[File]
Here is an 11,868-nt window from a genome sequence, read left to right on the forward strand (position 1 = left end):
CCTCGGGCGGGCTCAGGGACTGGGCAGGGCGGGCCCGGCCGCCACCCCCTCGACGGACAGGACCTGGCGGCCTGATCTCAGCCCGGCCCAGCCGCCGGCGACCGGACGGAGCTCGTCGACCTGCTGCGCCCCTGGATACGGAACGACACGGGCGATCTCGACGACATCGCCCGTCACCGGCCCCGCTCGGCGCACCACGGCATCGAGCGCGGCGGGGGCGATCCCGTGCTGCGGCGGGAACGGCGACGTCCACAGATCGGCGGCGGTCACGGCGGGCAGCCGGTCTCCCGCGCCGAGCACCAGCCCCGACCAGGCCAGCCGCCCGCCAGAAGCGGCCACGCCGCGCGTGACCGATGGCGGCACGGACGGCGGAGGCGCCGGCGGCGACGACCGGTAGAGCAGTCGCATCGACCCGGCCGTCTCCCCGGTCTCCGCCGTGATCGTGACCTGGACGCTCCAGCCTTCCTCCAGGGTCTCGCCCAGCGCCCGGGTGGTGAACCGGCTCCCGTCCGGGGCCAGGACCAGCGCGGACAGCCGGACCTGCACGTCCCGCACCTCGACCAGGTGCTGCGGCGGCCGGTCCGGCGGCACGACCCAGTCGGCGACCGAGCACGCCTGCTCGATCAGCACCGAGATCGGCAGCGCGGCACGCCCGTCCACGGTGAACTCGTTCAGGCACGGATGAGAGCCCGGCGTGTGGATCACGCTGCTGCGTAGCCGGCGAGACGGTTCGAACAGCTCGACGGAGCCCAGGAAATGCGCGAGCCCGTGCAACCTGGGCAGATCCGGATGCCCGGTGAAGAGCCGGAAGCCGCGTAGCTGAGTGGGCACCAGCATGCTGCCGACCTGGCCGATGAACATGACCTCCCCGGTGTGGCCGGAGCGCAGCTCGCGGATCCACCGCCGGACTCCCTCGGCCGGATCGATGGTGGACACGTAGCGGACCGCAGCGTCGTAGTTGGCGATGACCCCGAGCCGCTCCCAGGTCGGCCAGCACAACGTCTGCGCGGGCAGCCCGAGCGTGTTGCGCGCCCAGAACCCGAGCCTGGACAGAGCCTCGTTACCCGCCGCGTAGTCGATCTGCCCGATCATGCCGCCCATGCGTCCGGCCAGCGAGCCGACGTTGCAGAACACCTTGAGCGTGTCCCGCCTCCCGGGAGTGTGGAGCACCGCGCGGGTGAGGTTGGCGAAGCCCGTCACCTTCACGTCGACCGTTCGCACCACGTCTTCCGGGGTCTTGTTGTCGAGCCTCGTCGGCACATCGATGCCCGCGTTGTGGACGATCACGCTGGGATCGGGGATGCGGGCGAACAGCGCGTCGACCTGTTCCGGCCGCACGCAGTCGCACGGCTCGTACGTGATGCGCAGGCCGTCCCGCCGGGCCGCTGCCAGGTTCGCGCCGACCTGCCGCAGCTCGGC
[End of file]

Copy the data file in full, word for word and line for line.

Here is an 11,868-nt window from a genome sequence, read left to right on the forward strand (position 1 = left end):
CCTCGGGCGGGCTCAGGGACTGGGCAGGGCGGGCCCGGCCGCCACCCCCTCGACGGACAGGACCTGGCGGCCTGATCTCAGCCCGGCCCAGCCGCCGGCGACCGGACGGAGCTCGTCGACCTGCTGCGCCCCTGGATACGGAACGACACGGGCGATCTCGACGACATCGCCCGTCACCGGCCCCGCTCGGCGCACCACGGCATCGAGCGCGGCGGGGGCGATCCCGTGCTGCGGCGGGAACGGCGACGTCCACAGATCGGCGGCGGTCACGGCGGGCAGCCGGTCTCCCGCGCCGAGCACCAGCCCCGACCAGGCCAGCCGCCCGCCAGAAGCGGCCACGCCGCGCGTGACCGATGGCGGCACGGACGGCGGAGGCGCCGGCGGCGACGACCGGTAGAGCAGTCGCATCGACCCGGCCGTCTCCCCGGTCTCCGCCGTGATCGTGACCTGGACGCTCCAGCCTTCCTCCAGGGTCTCGCCCAGCGCCCGGGTGGTGAACCGGCTCCCGTCCGGGGCCAGGACCAGCGCGGACAGCCGGACCTGCACGTCCCGCACCTCGACCAGGTGCTGCGGCGGCCGGTCCGGCGGCACGACCCAGTCGGCGACCGAGCACGCCTGCTCGATCAGCACCGAGATCGGCAGCGCGGCACGCCCGTCCACGGTGAACTCGTTCAGGCACGGATGAGAGCCCGGCGTGTGGATCACGCTGCTGCGTAGCCGGCGAGACGGTTCGAACAGCTCGACGGAGCCCAGGAAATGCGCGAGCCCGTGCAACCTGGGCAGATCCGGATGCCCGGTGAAGAGCCGGAAGCCGCGTAGCTGAGTGGGCACCAGCATGCTGCCGACCTGGCCGATGAACATGACCTCCCCGGTGTGGCCGGAGCGCAGCTCGCGGATCCACCGCCGGACTCCCTCGGCCGGATCGATGGTGGACACGTAGCGGACCGCAGCGTCGTAGTTGGCGATGACCCCGAGCCGCTCCCAGGTCGGCCAGCACAACGTCTGCGCGGGCAGCCCGAGCGTGTTGCGCGCCCAGAACCCGAGCCTGGACAGAGCCTCGTTACCCGCCGCGTAGTCGATCTGCCCGATCATGCCGCCCATGCGTCCGGCCAGCGAGCCGACGTTGCAGAACACCTTGAGCGTGTCCCGCCTCCCGGGAGTGTGGAGCACCGCGCGGGTGAGGTTGGCGAAGCCCGTCACCTTCACGTCGACCGTTCGCACCACGTCTTCCGGGGTCTTGTTGTCGAGCCTCGTCGGCACATCGATGCCCGCGTTGTGGACGATCACGCTGGGATCGGGGATGCGGGCGAACAGCGCGTCGACCTGTTCCGGCCGCACGCAGTCGCACGGCTCGTACGTGATGCGCAGGCCGTCCCGCCGGGCCGCTGCCAGGTTCGCGCCGACCTGCCGCAGCTCGGC